The gallant conduct of Lieutenant Edwards, of the Fifteenth, and the manner in which handled his men, is worthy of great praise, and the commanding officer takes pleasure in announcing that it has elicited the marked approbation of the general commanding the division.
Very respectfully, your obedient servant,
JOHN M. OLIVER,
Colonel, Commanding Brigade.
Captain GEORGE J. WILKINSON,
Acting Assistant Adjutant-General, Fourth Division.
HDQRS. FIRST Brigadier, FOURTH DIV., 15TH ARMY CORPS,
East Point, Ga., September 9, 1864.
SIR: I have the honor to submit the following report of the First Brigade since August 4, when the division was reorganized, together with the reports of the regimental commanders, and a copy of the report of the operations of the Third Brigade, which was under my command during the campaign, until it was discontinued in the reorganization:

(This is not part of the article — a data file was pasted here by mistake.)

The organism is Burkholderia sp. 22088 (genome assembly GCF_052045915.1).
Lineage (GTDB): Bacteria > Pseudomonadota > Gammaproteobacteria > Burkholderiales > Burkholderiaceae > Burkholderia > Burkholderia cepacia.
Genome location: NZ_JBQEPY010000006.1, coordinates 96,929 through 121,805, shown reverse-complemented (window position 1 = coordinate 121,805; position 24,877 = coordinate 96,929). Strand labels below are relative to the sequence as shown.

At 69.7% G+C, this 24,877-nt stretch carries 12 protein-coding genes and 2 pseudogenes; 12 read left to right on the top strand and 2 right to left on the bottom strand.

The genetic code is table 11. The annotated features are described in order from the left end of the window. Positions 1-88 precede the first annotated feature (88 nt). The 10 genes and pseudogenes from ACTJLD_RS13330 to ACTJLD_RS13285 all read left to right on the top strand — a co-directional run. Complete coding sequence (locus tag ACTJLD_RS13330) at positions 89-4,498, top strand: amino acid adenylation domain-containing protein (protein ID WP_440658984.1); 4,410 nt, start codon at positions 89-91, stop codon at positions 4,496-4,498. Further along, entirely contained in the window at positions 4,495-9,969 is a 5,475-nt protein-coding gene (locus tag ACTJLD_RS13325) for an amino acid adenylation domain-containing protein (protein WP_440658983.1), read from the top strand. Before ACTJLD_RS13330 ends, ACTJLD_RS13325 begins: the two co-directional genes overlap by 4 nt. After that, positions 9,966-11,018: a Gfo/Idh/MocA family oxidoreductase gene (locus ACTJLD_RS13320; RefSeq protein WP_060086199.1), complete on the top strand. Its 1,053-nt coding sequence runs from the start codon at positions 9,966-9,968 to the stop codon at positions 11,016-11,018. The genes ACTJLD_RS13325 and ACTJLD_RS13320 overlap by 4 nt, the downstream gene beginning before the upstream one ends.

On the 4th of August, 1864, the Third Brigade was discontinued, the troops composing it, together with the Twelfth Indiana Infantry, Colonel Reuben Williams commanding, and Ninetieth Illinois Infantry, Captain O'Connor commanding, organized as a brigade, and designated as First Brigade, Fourth Division, Fifteenth Army Corps. The position occupied was about one mile west of Atlanta, well fortified, and in close proximity to the works of the enemy. On the 5th the Forty-eighth Illinois was put in the front line, relieving a regiment of the Second Brigade. While occupying this position our pickets were constantly engaged, and their fire was often severe and destructive. Our skirmish line having been securely intrenched on the nights of the 7th and 8th, the main moved forward and occupied it on the 9th, the distance gained being 300 yards on the left, and 450 on the right, and the line lengthened by this movement so that the Ninety-ninth Indiana and Fifteenth michigan were also brought forward. On the nights of the 12th and 13th a line of works was constructed, in advance of the Fifteenth Michigan, and occupied by the Seventieth Ohio the following day. At daylight on the 17th Captain John Murphy, Company B, Nineteenth Illinois Infantry, having volunteered for the purpose, with twenty men from his own regiment and twenty from the Twelfth Indiana, made a dash on a few of the enemy's rifle-pits, which had been annoying us greatly, and succeeded in taking them, with 8 prisoners, losing 1 man killed. The same night the enemy's skirmishers made an effort to retake them, but failed. 18th, made a demonstration, which resulted in discovering that there was no diminution of the enemy's force in our front; skirmishing continued until the 26th. At 9.10 p. m. commenced withdrawing our lines, leaving the usual number of skirmishers in front, and accomplished it without loss or interruption, the skirmishers having repulsed a heavy demonstration made by the enemy, and coming in all the safe at the sound of reveille in their camps. Marched all night and camped at 1 p. m., 27th, on the south side of Wolf Creek, distance twelve miles, and fortified our position. 28th, marched five miles to Atlanta and Montgomery Rail-